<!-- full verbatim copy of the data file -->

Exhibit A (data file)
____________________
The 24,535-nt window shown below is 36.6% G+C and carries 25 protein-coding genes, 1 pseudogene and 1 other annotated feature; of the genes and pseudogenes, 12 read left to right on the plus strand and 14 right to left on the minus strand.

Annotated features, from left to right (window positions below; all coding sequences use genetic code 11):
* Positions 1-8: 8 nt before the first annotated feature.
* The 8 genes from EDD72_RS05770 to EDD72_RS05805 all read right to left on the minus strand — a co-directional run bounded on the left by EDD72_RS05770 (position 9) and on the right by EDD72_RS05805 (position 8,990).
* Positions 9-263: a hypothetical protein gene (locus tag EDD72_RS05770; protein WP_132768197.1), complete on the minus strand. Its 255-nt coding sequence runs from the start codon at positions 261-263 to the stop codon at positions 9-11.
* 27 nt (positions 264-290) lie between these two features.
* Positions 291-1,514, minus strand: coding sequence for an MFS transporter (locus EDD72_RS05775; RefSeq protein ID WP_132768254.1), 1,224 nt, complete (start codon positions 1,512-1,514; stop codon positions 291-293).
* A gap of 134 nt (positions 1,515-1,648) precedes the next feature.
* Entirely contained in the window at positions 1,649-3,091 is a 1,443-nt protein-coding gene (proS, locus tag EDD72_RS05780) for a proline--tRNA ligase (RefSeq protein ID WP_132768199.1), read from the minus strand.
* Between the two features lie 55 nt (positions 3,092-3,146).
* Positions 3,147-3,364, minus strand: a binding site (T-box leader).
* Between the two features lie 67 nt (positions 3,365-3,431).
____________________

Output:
The 24,535-nt window shown below is 36.6% G+C and carries 25 protein-coding genes, 1 pseudogene and 1 other annotated feature; of the genes and pseudogenes, 12 read left to right on the plus strand and 14 right to left on the minus strand.

Annotated features, from left to right (window positions below; all coding sequences use genetic code 11):
* Positions 1-8: 8 nt before the first annotated feature.
* The 8 genes from EDD72_RS05770 to EDD72_RS05805 all read right to left on the minus strand — a co-directional run bounded on the left by EDD72_RS05770 (position 9) and on the right by EDD72_RS05805 (position 8,990).
* Positions 9-263: a hypothetical protein gene (locus tag EDD72_RS05770; protein WP_132768197.1), complete on the minus strand. Its 255-nt coding sequence runs from the start codon at positions 261-263 to the stop codon at positions 9-11.
* 27 nt (positions 264-290) lie between these two features.
* Positions 291-1,514, minus strand: coding sequence for an MFS transporter (locus EDD72_RS05775; RefSeq protein ID WP_132768254.1), 1,224 nt, complete (start codon positions 1,512-1,514; stop codon positions 291-293).
* A gap of 134 nt (positions 1,515-1,648) precedes the next feature.
* Entirely contained in the window at positions 1,649-3,091 is a 1,443-nt protein-coding gene (proS, locus tag EDD72_RS05780) for a proline--tRNA ligase (RefSeq protein ID WP_132768199.1), read from the minus strand.
* Between the two features lie 55 nt (positions 3,092-3,146).
* Positions 3,147-3,364, minus strand: a binding site (T-box leader).
* Between the two features lie 67 nt (positions 3,365-3,431).